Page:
The Jewish Community in Sighet

Menachem Keren-Kratz


The Jewish settlement in Maramures began during the 17th century, when Hungary was still a part of theOttoman Empire, and intensified during the 18th and 19th centuries. Most Jews immigrated from neighboring Galicia following the harsh economic conditions and waves of anti-Semitism that prevailed there at the time. Sighet, the county's seat, soon become the religious and cultural center for all the Jews in Maramures. In 1870about2,500 Jews lived in Sighet, composing almost a quarter of the population. Many Jews in the villages of Maramures engaged in agriculture and manymerchants and industrialistsdealing with their products settled in Sighet and contributed to its prosperity.

The Jews of Maramures were characterized by a combination of three factors: Fully observing Jewish tradition and customs;Simple living, sometimes on the verge of poverty,in a culturally enclosed Jewish community; Striving for excellence in religious studies and admiring spiritual and Hasidic leaders. The rabbis of Sighet, which functioned also as social and political leaders, tried to block modern trends from influencing their congregation. Indeed, phenomena such asassimilation, conversion, religious reforms and mixed marriage occurred in Sighet decades after they become common in other Hungarian communities. To maintain the Orthodox lifestyle the rabbis in Sighet led and supported the religious supreme academy – the yeshiva – in which hundreds of students studied the Talmud most hours of the day.

At the same time, a small group of Orthodox intellectuals, influenced by the concept of enlightenment, established a cultural center in Sighet. In mid-1870s its members published two Hebrew newspapers, the first in all of Hungary. By the end of 19th century Jewish immigration increased and the number of Jews in Sighet reached 7,000, consisting one third of the population. This boasted the economy and during the turn of the century another dozen newspapers were published accommodating the community's needs. The newspaper industry, both for Jews and non-Jews, was soon dominated by Jews which served as printers, journalists, editors and publishers.Sighet also became known as a printing center for religious books, and its print shopspublished hundreds of Jewish holy books, written both by local and foreign Rabbis.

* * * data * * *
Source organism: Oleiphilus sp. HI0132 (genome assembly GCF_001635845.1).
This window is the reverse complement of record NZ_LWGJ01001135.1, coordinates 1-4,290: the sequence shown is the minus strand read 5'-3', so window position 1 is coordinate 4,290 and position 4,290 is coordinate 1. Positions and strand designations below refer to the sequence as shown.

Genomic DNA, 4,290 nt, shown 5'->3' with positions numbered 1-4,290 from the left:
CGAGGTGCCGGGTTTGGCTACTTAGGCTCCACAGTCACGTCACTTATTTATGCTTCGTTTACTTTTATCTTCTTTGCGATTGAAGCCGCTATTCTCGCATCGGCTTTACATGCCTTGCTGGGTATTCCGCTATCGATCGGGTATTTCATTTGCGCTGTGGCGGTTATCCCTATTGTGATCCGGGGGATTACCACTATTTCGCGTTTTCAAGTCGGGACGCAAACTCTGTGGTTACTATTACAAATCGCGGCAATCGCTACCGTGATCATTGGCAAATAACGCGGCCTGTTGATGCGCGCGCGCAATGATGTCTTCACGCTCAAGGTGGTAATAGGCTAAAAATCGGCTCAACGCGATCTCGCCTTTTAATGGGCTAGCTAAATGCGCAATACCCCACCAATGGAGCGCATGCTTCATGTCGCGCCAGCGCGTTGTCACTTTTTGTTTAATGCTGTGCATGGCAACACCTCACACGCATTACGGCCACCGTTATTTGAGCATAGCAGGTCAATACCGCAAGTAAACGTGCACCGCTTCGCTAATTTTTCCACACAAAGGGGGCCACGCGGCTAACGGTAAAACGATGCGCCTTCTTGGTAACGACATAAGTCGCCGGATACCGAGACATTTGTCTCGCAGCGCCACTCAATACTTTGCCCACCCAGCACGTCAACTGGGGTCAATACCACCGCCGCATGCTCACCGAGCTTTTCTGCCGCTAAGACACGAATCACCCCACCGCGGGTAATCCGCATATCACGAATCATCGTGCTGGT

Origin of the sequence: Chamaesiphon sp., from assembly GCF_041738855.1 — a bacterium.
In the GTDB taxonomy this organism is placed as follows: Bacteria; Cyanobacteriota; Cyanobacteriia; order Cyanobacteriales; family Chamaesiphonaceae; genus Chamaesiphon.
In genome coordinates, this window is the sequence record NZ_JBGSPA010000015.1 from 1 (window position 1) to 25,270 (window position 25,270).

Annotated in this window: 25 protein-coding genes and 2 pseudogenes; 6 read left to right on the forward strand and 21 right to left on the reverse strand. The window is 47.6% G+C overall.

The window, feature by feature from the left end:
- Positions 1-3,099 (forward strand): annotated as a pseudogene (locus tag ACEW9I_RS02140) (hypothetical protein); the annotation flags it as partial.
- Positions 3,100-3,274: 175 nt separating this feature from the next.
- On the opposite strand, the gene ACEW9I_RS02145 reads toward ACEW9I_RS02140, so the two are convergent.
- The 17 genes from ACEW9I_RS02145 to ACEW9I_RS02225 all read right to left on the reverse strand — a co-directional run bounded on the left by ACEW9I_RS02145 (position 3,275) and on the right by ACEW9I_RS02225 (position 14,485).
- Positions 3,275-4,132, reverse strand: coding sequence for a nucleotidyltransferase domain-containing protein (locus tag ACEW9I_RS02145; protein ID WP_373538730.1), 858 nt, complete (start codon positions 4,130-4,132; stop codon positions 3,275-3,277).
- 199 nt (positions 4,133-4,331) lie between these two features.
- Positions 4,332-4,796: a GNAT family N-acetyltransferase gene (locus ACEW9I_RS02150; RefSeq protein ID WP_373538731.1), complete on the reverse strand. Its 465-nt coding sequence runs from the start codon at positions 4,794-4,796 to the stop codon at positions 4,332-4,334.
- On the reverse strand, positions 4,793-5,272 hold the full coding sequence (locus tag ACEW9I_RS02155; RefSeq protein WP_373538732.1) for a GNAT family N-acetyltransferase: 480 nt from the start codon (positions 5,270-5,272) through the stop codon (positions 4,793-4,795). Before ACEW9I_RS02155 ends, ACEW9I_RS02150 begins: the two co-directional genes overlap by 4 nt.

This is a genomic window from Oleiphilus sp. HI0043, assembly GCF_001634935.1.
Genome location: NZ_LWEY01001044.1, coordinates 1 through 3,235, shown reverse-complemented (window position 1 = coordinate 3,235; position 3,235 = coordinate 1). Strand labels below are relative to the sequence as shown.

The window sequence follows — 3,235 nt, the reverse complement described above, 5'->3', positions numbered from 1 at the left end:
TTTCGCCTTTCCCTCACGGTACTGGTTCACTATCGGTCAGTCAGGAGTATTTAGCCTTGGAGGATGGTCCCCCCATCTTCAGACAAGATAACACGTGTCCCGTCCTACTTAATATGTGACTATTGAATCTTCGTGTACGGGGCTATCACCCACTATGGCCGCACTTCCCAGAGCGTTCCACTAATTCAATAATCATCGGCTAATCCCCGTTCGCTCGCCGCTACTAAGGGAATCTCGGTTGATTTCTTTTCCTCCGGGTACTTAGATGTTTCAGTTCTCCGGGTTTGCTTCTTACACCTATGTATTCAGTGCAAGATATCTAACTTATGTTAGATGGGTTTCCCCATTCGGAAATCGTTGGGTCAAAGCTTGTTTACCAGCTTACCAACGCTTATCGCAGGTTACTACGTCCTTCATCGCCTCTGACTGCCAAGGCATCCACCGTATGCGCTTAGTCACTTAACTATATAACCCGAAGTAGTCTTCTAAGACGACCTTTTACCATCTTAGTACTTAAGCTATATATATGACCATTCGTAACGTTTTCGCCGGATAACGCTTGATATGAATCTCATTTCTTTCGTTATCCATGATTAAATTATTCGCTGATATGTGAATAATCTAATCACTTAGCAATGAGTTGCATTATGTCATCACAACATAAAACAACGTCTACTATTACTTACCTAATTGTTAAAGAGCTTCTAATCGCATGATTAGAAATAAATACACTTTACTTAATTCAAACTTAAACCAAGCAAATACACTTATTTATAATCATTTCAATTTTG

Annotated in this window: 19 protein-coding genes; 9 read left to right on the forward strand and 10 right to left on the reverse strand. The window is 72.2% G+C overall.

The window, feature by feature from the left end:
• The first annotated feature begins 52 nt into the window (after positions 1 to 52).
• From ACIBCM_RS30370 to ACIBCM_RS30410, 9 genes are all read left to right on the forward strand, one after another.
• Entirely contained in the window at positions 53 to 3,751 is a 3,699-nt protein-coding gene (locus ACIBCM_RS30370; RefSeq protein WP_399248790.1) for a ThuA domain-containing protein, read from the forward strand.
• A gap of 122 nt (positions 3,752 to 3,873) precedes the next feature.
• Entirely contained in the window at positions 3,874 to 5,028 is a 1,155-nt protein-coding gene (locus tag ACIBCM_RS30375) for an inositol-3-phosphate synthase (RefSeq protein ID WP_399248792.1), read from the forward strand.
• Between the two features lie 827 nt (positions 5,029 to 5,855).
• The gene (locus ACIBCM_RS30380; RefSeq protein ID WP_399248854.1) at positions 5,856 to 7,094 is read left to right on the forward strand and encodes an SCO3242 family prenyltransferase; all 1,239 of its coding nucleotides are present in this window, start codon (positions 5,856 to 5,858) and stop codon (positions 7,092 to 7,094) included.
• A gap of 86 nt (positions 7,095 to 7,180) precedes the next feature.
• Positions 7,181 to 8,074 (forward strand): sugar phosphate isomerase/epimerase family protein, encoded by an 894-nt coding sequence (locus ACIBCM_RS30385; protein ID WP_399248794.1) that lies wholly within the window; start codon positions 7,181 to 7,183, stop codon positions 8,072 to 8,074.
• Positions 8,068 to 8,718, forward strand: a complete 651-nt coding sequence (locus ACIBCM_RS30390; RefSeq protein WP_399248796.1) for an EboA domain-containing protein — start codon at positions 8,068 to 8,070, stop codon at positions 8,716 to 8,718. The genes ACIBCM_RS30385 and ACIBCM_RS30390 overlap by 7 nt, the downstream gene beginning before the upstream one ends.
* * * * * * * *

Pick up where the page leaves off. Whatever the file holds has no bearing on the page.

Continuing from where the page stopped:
Following WWI Maramures was divided and lost it commercial connections with the northern part of the region which was annexed to Czechoslovakia. After recovering from the economic crisis which followed the war, the Jewish congregation of Sighet regained its strength and by 1920 its 11,000 Jews made up almost half of the town's population. At that time Zionist activity intensified in spite the objection of the town's rabbis and although most of Sighet Jews adhered to tradition, many joined Zionist organizations. Others joined non-Zionist Orthodox organizations, the Jewish party ornon-Jewish socialistic organizations. These changes were well demonstrated by the many political and partisan newspapers published during the interwar period.

The 1920s and 1930s were characterized by a surge of cultural activities. Many more Jewish boys and girls enlisted in the municipal schools in addition to their traditional studies. Jewish painters and sculptures exhibited their works, musicians played in concerts halls and coffee houses and Jews established their own chorus. Local and visiting actors performed Jewish plays at the local theater and Jewish and non-Jewish movies were shown at the local cinema. Authors wrote prose and poetry, public libraries were packed with youngsters reading whatever they could put their hands on, and lectures were given by prominent Jewish intellectuals. Jews established a football and tennis teams that competed with other Jewish and non-Jewish ones.This activity was well documented in the literary and cultural magazines published during the 1930 until the Holocaust. 

In the hundreds of years the Jewish community existed in Sighet, it kept good relationship with its non-Jews neighbor's. Children shared the same schools, streets and playgrounds and grown-upsinteracted and worked side by side with non-Jews. This situation began to change in the late 1930s as antisemitic regulations were imposed. In 1940 northern Transylvania,Sighet included, was annexed to Hungary and even worse decrees were enforced. Among them was the compulsory service in the Labor Battalions which many Jews didn't survive.In mid-April 1944, after the Nazi regime took control over Hungary, all Jews were ordered into the ghetto. During May 16-22all detainees were loaded on freight trains and sent to the extermination camp in Auschwitz. Of the 10,000 Jews residing in Sighet before the Holocaust only 1,000-2,000 survived. Many survivors returned to Sighet and tried to rebuild their community. However, due to the communist regime most Jews immigrated to other countries but mainly to Israel , and by mid-1960’s only a few hundreds were left.